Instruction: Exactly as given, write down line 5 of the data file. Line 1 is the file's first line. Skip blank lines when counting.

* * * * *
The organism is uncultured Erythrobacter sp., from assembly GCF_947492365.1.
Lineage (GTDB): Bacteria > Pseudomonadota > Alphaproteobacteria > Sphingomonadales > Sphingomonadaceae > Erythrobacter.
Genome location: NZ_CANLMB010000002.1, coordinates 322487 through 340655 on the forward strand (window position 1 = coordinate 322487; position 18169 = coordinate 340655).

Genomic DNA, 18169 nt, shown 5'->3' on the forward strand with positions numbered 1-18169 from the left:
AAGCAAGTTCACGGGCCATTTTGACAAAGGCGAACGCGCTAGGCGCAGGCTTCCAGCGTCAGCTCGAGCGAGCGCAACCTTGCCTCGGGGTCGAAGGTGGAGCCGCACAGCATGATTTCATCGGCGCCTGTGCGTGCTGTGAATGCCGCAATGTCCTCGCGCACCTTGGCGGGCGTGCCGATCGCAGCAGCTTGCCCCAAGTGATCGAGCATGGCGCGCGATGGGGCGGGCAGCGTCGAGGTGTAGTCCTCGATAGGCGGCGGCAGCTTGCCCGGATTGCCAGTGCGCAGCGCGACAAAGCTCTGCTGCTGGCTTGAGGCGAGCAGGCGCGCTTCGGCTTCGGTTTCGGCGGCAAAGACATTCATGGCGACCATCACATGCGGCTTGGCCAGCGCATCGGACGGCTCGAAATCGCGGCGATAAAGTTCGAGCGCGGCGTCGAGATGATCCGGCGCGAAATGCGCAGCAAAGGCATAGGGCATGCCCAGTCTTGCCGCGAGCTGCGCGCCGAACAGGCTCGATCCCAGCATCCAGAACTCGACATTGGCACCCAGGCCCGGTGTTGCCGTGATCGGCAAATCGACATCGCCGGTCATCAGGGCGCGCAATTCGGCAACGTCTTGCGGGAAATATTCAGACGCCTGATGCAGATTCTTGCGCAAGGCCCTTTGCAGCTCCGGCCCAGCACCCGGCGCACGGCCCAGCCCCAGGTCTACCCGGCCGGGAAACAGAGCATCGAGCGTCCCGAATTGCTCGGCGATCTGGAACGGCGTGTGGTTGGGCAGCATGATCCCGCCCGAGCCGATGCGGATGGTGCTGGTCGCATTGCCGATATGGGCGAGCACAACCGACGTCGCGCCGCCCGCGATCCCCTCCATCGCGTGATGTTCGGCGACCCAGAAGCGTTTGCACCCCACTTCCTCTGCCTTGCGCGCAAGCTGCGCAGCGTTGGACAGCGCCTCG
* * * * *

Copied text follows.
AAGCAAGTTCACGGGCCATTTTGACAAAGGCGAACGCGCTAGGCGCAGGCTTCCAGCGTCAGCTCGAGCGAGCGCAACCTTGCCTCGGGGTCGAAGGTGGAGCCGCACAGCATGATTTCATCGGCGCCTGTGCGTGCTGTGAATGCCGCAATGTCCTCGCGCACCTTGGCGGGCGTGCCGATCGCAGCAGCTTGCCCCAAGTGATCGAGCATGGCGCGCGATGGGGCGGGCAGCGTCGAGGTGTAGTCCTCGATAGGCGGCGGCAGCTTGCCCGGATTGCCAGTGCGCAGCGCGACAAAGCTCTGCTGCTGGCTTGAGGCGAGCAGGCGCGCTTCGGCTTCGGTTTCGGCGGCAAAGACATTCATGGCGACCATCACATGCGGCTTGGCCAGCGCATCGGACGGCTCGAAATCGCGGCGATAAAGTTCGAGCGCGGCGTCGAGATGATCCGGCGCGAAATGCGCAGCAAAGGCATAGGGCATGCCCAGTCTTGCCGCGAGCTGCGCGCCGAACAGGCTCGATCCCAGCATCCAGAACTCGACATTGGCACCCAGGCCCGGTGTTGCCGTGATCGGCAAATCGACATCGCCGGTCATCAGGGCGCGCAATTCGGCAACGTCTTGCGGGAAATATTCAGACGCCTGATGCAGATTCTTGCGCAAGGCCCTTTGCAGCTCCGGCCCAGCACCCGGCGCACGGCCCAGCCCCAGGTCTACCCGGCCGGGAAACAGAGCATCGAGCGTCCCGAATTGCTCGGCGATCTGGAACGGCGTGTGGTTGGGCAGCATGATCCCGCCCGAGCCGATGCGGATGGTGCTGGTCGCATTGCCGATATGGGCGAGCACAACCGACGTCGCGCCGCCCGCGATCCCCTCCATCGCGTGATGTTCGGCGACCCAGAAGCGTTTGCACCCCACTTCCTCTGCCTTGCGCGCAAGCTGCGCAGCGTTGGACAGCGCCTCG